Trentino-Alto Adige in northern Italy boasts spectacular snowcapped peaks and alpine lakes, producing wines which pair perfectly with its delicious regional Tyrolean cuisine including cured meats, dumplings, and cheeses.
Sicily's volcanic soil has given birth to some powerful and bold red wines, including Nero d'Avola and Marsala wines, among many others. Mount Etna wines also hail from here!
Tuscany, famous for its rolling hills dotted with vines and cypress trees, is Italy's classic wine region. Renowned also for its art history - producing Botticelli and Michelangelo as well as charming hilltop villages - Tuscany stands as Italy's epitome.
Tuscany is also famous for producing the legendary Chianti wine, produced in a strictly limited zone between Siena and Florence. Sangiovese grapes form the core of Chianti blend, producing transparent wines with fruity aromas and flavors.
This region is renowned for producing world-renowned white wines such as Vernaccia di San Gimignano and Vin Santo, served with almond biscuits known as cantucci for dipping. Vermouth, an aromatic bitter aromatic aperitivo drink often enjoyed at bars across Italy, was also invented here.
Umbria, known for its lush vineyards and hilltop villages, lies between Tuscany to the east, Lazio to the north, and Marche in the south. This historic region's charm can be found through Michelangelo's David as well as in world-class art collections at Uffizi Gallery and Bargello Museums.
These forests, where truffles grow and influence seasonal cuisine, and medieval towns make for a fascinating journey. A day trip or weekend tour are an excellent way to discover them on either an individual basis or as part of a group excursion.
Trentino-Alto Adige boasts an incredible mountainous terrain of snow-capped peaks and alpine lakes. The region's wines make the perfect complement to its delectable Tyrolean cuisine of cheeses, dumplings, and wine! Pinot, Merlot, and Chardonnay are popular but don't forget to taste one of its exceptional Traminer or Muller Thurgau varieties as well!
Basilicata is an Italian gem known for producing unique and delectable wines, such as Aglianico red. The region's volcanic terroir provides ideal conditions for vine growth - particularly noticeable with this red variety which boasts bold yet refreshing acidity characteristics.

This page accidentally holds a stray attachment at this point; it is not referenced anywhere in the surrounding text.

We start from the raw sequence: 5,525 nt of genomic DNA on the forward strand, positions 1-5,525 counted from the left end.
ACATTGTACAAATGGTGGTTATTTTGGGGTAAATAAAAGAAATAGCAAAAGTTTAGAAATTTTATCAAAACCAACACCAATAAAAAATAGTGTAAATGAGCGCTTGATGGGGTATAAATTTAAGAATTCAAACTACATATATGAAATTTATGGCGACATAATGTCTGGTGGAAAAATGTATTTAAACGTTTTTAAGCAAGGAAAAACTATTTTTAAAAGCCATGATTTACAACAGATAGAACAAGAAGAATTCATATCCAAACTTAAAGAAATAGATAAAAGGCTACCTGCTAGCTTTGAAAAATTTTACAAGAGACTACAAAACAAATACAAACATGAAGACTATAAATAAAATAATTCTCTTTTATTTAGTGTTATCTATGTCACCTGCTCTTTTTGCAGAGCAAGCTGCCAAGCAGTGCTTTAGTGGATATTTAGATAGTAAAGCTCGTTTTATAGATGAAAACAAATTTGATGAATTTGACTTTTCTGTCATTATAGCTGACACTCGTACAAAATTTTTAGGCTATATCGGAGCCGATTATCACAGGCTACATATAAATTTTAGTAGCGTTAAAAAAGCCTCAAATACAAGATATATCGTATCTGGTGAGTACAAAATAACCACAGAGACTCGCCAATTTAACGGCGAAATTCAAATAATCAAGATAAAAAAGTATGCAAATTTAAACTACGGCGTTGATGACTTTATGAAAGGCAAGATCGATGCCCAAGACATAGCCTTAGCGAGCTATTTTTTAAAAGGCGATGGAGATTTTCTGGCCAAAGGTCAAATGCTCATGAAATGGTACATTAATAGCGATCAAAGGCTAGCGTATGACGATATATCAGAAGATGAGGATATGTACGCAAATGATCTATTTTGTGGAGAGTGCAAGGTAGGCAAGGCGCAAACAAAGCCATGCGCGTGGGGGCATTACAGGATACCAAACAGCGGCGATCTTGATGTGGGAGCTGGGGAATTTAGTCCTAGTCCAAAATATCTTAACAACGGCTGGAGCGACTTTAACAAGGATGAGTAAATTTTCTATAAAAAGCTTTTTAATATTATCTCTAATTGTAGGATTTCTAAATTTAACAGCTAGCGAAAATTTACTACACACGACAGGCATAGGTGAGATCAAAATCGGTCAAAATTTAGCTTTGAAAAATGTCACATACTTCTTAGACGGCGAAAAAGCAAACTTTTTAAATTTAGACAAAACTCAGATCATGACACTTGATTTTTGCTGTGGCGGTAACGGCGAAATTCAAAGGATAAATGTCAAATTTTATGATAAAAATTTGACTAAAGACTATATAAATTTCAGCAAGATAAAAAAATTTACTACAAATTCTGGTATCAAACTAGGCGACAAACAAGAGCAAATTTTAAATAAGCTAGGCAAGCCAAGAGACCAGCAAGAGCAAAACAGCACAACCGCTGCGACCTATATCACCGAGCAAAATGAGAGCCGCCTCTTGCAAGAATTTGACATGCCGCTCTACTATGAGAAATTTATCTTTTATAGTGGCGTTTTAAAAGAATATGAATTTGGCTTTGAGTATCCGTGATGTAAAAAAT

Nero d'Avola is another dominant variety found throughout Basilicata. This traditional Italian native produces full-bodied wines with powerful tannins. Frappato, Nerello Mascalese, Catarratto, Greco di Tufo Inzolia and Moscato di Alessandria are other noteworthy varieties grown here.
Sicily, Italy's largest island, produces many different varieties of wine. Most popular are Marsala and Moscato; Malvasia and Zibibbo also hail from this region. Sicilian wine culture is diverse, making the island an essential stopover for wine enthusiasts; home to some of the world's most impressive volcanoes including Mount Etna as well as beautiful beaches, historic villages, breathtaking vineyards and breathtakingly beautiful vineyards - it truly offers something for every wine enthusiast to discover!
Calabria, best known for spicy dishes like pepperoncini, has long suffered from its poor reputation when it comes to winemaking, yet winemakers in this region have begun defying expectations by producing full-bodied red wines like Aglianico with bold, meaty flavours.
Piedmont region in Italy's northern side boasts iconic wines like Barolo and Barbaresco, thanks to a range of climates perfect for cultivating many grape varieties, including Moscato and Dolcetto white wines. Puglia (aka Apulia) provides ideal growing conditions for Sagrantino grapes native to this area; and Trentino-Alto Adige in northern Italy near Austria features mountains with surprising warm climates that produce wonderful Bordeaux blends.